Milestone 3 ZSpace DarkHorseIdea: TurkBook: Taskfeed for you

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One of the major observations we have made is that all workers (barring qualifications and requester imposed limits) can participate in HITs. The workers which work on a HIT are not necessarily the best workers for the job.

In real life this is not a problem because organizations typically screen potential employees through interviews. Even when the number of prospective applicants are large, organizations can effectively screen candidates by looking through their resumes and other techniques (blocking all candidates with a GPA below some constant, only accepting candidates from a set of institutions etc). Analogous information is not available to requesters on MTurk. Even if this information was available, filtering out candidates would put a load on the part of the requester. Such a system would help increase the amount of trust placed on the workers by the requesters. Thus we believe a possible solution would be to devise an automated recommender system for suggesting HITs to workers based on their previous work record. This system would operate on similar principle to Facebook’s news feed in that it computes a score for each HIT for each worker. The score would be based on a number of criterion such as time elapsed since posting, similarity to work done in the past, qualifications of the worker, etc. Finally the system would display the HITs in descending order of score. The role of the score is to assign HITs to workers who would be able to do a better job on those HITs.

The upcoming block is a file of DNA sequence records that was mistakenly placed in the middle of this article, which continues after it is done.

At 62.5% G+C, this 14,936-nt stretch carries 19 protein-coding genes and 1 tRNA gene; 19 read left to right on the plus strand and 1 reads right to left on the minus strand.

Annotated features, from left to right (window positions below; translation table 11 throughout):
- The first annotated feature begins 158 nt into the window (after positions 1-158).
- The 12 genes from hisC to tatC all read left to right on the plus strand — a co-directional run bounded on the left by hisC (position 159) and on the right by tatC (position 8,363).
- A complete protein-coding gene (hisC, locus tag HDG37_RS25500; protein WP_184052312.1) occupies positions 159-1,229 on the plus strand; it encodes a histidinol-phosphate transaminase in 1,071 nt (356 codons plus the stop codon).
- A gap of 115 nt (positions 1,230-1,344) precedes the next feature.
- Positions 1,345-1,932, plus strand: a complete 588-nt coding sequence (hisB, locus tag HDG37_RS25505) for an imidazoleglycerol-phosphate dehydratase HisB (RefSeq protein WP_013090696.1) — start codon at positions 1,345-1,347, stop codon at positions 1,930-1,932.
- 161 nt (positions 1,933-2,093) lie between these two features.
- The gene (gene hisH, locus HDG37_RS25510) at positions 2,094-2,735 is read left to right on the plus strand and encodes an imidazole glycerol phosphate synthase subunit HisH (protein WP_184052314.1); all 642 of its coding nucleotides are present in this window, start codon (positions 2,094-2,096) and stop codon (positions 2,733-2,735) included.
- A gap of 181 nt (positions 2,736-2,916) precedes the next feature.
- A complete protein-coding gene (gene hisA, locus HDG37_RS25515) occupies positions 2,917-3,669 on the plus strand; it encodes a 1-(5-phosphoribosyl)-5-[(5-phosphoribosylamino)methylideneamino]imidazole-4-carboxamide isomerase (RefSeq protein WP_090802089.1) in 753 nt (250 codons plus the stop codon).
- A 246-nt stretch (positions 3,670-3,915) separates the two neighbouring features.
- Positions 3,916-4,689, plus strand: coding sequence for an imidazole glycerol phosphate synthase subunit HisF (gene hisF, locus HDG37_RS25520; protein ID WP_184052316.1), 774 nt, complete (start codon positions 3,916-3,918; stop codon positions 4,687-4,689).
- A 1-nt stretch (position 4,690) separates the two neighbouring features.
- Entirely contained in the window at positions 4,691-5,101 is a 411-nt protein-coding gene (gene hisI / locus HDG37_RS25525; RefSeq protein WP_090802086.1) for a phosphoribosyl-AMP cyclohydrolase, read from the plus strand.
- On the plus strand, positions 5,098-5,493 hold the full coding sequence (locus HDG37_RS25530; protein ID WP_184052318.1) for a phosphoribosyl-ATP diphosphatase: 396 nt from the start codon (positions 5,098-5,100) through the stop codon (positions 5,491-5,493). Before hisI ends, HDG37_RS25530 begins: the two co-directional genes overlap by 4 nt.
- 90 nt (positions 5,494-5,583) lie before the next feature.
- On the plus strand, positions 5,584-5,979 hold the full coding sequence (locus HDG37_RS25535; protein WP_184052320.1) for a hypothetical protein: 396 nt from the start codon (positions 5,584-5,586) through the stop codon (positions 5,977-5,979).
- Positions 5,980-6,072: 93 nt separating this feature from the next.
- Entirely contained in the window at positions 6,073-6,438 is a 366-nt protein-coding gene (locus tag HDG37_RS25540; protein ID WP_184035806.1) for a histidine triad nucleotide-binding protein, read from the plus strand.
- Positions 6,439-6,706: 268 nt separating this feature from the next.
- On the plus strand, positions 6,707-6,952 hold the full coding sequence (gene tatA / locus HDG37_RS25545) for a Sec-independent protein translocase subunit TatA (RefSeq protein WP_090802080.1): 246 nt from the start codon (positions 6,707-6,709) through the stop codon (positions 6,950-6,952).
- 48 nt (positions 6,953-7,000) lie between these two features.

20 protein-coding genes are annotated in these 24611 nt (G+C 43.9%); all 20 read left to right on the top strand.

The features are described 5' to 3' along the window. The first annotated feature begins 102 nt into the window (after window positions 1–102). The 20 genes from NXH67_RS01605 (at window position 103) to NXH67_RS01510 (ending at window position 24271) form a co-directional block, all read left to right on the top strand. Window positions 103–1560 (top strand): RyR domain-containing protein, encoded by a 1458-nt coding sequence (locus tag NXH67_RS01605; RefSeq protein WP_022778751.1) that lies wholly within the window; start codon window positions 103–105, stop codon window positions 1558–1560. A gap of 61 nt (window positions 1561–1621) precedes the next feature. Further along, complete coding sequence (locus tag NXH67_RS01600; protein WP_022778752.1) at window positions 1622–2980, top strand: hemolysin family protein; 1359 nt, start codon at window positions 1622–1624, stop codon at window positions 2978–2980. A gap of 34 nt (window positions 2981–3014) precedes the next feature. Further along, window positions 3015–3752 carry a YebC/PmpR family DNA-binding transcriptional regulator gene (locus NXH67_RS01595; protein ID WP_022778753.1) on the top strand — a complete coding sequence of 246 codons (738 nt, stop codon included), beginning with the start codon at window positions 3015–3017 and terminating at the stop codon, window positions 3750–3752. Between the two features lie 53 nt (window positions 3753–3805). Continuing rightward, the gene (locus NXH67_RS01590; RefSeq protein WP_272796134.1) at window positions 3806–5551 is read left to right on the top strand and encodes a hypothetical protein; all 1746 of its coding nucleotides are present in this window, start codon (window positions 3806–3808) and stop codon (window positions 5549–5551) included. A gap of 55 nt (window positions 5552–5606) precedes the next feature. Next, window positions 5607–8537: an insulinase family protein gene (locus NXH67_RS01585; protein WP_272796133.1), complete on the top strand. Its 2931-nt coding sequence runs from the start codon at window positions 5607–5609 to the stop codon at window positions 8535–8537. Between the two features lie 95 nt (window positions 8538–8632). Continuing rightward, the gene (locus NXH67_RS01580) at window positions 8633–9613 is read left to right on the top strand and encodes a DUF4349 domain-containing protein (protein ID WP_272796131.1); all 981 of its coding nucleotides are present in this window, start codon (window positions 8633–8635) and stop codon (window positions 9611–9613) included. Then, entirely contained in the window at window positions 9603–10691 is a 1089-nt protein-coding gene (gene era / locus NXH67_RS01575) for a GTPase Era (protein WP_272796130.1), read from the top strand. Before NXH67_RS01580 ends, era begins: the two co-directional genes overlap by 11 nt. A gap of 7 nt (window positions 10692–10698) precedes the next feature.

We believe the following advantages are to be had from this idea:

  • Workers are assigned/recommended tasks that they are good at, therefore the quality of work increases.
  • Requesters are more certain of the work quality to be had.
  • MTurk is typically preferred for simple tasks only, more complicated tasks like precis writing and design are reserved for specialized platforms. By promoting the few workers who have the qualifications/experience to perform such tasks (and discouraging those who may do a bad job), MTurk can diversify the types of work offered.

We could find the following disadvantages during the brainstorming sessions:

  • Workers who have the skills/qualifications to carry out specialized tasks might find it harder at the beginning because of the lack of experience.
    • This can be offset by providing a random component to the assigned score. By “stirring the pot occasionally”, the system can provide a balance between new workers and experienced ones.
  • Finding the exact proportion to ensure quality while allowing a realistic chance of a worker gaining credentials is a matter of trial and error.
  • Workers who want to work in a specific category of HITs might find it difficult to “migrate”. This may be due to lack of experience or a negative experience in a previous HIT.
    • We believe that a possible solution is to allow some amount of search in the newsfeed.
  • Care must be taken so that too much freedom is not granted that the guarantees afforded by the recommender system is not overridden.
  • It might be difficult to guarantee algorithmic fairness. The fairness aspect of algorithms is a matter of increasing concern as they go on to govern large aspects of our life both virtual as well as physical.
    • Today algorithms are responsible for deciding traffic signal timings, they can decide who is likely to be a tax evader and who in the event of a disaster get rescued first.
  • While it may be easy to imagine perfect algorithms that behave in an optimal manner, rigorously ensuring their fairness is not easy because they might make use of heuristics or statistical observations.